Computers Can Now Generate Sounds To Fool Human Listeners

I, Foley Artist

Think of all the sounds in a movie--drumming hoofbeats, zooming cars, booming thunder, heels clacking down a hall.

In movies, Foley artists will often add those sounds in after the filming, creating those noises in a studio. It's a job that requires skill and creativity ... and now, a computer can do it.

In a paper that will be presented this month at the Computer Vision and Pattern Recognition conference by researchers at MIT’s Computer Science and Artificial Intelligence Lab, the researchers describe how they created a deep-learning algorithm that can watch a silent movie and create sounds that go along with the motions on screen. It's so good, it even fooled people into thinking they were actual, recorded sounds from the environment.

They managed to do this by recording audio and video of researchers hitting objects with a drumstick, and showing the video to the algorithm, which was able to learn what sounds went with which visuals. The resulting dataset is available for other researchers. It's called 'Greatest Hits'.

After learning from the video, the computer was then able to generate appropriate sound effects for a new silent movie, fooling people asked to watch videos and determine if the sounds they heard were real or computer generated. The algorithm doesn't just choose a sound from the database, it actually synthesizes a waveform to match the video.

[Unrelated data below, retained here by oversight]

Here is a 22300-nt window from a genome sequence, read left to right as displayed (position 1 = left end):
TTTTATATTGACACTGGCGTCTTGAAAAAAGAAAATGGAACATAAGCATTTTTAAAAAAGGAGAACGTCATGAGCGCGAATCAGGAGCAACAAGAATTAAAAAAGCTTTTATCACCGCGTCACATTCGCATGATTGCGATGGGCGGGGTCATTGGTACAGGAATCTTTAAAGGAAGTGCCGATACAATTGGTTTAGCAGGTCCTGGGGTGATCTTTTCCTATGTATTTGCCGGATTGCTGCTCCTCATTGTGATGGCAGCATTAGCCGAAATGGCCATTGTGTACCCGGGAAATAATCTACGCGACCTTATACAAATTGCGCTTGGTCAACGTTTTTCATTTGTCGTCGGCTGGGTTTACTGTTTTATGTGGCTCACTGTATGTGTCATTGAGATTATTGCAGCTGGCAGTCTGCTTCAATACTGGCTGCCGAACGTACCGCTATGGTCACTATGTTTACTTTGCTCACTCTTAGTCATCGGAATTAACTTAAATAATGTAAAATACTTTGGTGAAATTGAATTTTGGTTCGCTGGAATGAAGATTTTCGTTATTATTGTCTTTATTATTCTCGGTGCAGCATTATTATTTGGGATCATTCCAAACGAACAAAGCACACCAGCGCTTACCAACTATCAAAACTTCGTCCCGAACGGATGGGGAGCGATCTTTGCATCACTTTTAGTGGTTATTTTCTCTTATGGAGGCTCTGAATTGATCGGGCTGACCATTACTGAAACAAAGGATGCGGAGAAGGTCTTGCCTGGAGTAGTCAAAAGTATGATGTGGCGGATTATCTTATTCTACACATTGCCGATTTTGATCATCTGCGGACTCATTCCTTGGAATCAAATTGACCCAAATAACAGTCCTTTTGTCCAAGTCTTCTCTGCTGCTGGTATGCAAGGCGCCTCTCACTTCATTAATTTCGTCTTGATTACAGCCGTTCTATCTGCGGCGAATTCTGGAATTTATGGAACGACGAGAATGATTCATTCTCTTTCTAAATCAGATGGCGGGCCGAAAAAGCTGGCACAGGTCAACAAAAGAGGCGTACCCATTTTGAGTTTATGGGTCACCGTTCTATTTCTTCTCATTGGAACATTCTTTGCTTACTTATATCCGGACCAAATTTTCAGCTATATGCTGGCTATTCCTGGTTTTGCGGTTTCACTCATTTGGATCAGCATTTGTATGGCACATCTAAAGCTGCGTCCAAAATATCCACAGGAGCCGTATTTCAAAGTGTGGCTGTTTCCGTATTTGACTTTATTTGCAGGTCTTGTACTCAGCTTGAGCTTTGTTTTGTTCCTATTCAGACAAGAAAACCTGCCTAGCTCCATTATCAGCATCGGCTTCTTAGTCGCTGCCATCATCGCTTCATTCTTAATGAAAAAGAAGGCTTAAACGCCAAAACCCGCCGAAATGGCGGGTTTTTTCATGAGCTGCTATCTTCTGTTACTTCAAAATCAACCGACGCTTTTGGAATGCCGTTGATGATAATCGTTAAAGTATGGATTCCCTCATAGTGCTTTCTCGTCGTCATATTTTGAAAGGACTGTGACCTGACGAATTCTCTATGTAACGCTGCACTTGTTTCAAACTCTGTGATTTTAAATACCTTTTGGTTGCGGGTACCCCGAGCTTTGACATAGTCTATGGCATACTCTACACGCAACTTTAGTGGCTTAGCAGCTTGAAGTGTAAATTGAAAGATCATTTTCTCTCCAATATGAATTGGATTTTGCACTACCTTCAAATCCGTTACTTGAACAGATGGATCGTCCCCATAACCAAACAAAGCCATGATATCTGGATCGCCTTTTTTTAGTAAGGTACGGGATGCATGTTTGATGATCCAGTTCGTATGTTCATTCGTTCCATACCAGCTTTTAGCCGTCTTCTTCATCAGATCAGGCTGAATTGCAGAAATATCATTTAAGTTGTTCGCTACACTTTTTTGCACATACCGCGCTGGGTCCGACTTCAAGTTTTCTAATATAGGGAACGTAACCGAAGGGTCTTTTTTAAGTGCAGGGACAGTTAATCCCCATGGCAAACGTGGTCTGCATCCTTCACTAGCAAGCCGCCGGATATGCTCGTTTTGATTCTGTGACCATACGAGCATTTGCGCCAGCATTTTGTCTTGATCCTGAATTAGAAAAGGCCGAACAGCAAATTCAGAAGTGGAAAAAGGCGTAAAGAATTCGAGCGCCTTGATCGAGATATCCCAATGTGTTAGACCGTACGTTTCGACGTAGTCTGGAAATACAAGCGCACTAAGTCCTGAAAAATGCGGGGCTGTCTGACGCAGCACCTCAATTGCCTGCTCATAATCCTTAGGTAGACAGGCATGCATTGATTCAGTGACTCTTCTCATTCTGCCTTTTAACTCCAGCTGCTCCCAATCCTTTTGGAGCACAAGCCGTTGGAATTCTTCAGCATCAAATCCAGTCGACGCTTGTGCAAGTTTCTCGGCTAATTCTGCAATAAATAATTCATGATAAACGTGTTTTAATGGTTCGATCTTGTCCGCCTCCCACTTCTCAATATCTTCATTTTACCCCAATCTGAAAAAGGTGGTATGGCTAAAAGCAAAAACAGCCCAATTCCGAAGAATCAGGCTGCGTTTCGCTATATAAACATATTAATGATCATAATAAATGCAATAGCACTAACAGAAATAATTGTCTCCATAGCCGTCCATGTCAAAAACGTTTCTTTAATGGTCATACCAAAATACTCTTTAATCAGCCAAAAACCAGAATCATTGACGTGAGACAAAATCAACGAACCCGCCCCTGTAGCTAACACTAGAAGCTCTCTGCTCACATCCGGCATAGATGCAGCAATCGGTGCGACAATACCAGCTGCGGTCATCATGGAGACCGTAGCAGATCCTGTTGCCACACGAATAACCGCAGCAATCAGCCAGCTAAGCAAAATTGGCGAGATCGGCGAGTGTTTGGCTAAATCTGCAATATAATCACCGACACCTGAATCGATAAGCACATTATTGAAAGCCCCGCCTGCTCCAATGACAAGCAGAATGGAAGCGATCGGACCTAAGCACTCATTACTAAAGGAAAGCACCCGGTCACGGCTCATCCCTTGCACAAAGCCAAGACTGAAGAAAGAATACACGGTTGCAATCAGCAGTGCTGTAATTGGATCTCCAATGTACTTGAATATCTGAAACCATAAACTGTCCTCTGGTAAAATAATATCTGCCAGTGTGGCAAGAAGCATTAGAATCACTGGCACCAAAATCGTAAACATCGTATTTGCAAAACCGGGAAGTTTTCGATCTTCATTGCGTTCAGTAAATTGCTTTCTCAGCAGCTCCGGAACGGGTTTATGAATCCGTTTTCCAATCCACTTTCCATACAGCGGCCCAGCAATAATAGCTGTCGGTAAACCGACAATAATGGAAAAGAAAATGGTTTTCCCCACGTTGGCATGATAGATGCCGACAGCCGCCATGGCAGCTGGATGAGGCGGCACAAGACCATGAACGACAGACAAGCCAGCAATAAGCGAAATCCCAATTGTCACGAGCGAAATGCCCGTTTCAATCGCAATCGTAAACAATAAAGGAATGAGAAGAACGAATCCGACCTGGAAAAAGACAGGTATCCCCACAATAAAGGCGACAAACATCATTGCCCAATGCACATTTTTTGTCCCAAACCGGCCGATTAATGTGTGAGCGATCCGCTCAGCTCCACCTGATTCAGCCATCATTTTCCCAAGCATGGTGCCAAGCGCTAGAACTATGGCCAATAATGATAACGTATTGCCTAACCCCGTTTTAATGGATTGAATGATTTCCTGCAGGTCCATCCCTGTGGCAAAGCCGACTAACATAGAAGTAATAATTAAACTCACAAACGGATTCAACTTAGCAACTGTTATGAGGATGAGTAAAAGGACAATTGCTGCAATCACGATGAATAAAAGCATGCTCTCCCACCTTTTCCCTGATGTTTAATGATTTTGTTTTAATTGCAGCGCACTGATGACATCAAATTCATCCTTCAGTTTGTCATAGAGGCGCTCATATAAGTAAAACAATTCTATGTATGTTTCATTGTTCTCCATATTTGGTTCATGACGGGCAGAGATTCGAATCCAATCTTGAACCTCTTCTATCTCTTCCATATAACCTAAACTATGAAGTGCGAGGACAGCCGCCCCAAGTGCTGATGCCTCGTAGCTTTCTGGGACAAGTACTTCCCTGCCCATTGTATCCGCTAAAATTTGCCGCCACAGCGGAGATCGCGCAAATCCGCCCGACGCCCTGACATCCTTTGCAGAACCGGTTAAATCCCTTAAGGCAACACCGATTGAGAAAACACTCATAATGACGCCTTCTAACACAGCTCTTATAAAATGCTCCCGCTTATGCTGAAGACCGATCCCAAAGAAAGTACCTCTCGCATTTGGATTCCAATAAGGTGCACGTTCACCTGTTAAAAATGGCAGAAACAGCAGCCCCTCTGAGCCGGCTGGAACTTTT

Foley artists shouldn't panic though. While someday, this algorithm might be able to produce sounds based on videos for TV shows, the algorithm isn't there yet. It still gets confused by movements that look like hits but aren't, and it can't yet generate ambient sounds like distant traffic or birds chirping in a garden.

There are other reasons a computer might want to know what sounds are associated with different visuals--including helping robots navigate the world.

“A robot could look at a sidewalk and instinctively know that the cement is hard and the grass is soft, and therefore know what would happen if they stepped on either of them,” Andrew Owens, lead author of the paper said. “Being able to predict sound is an important first step toward being able to predict the consequences of physical interactions with the world.”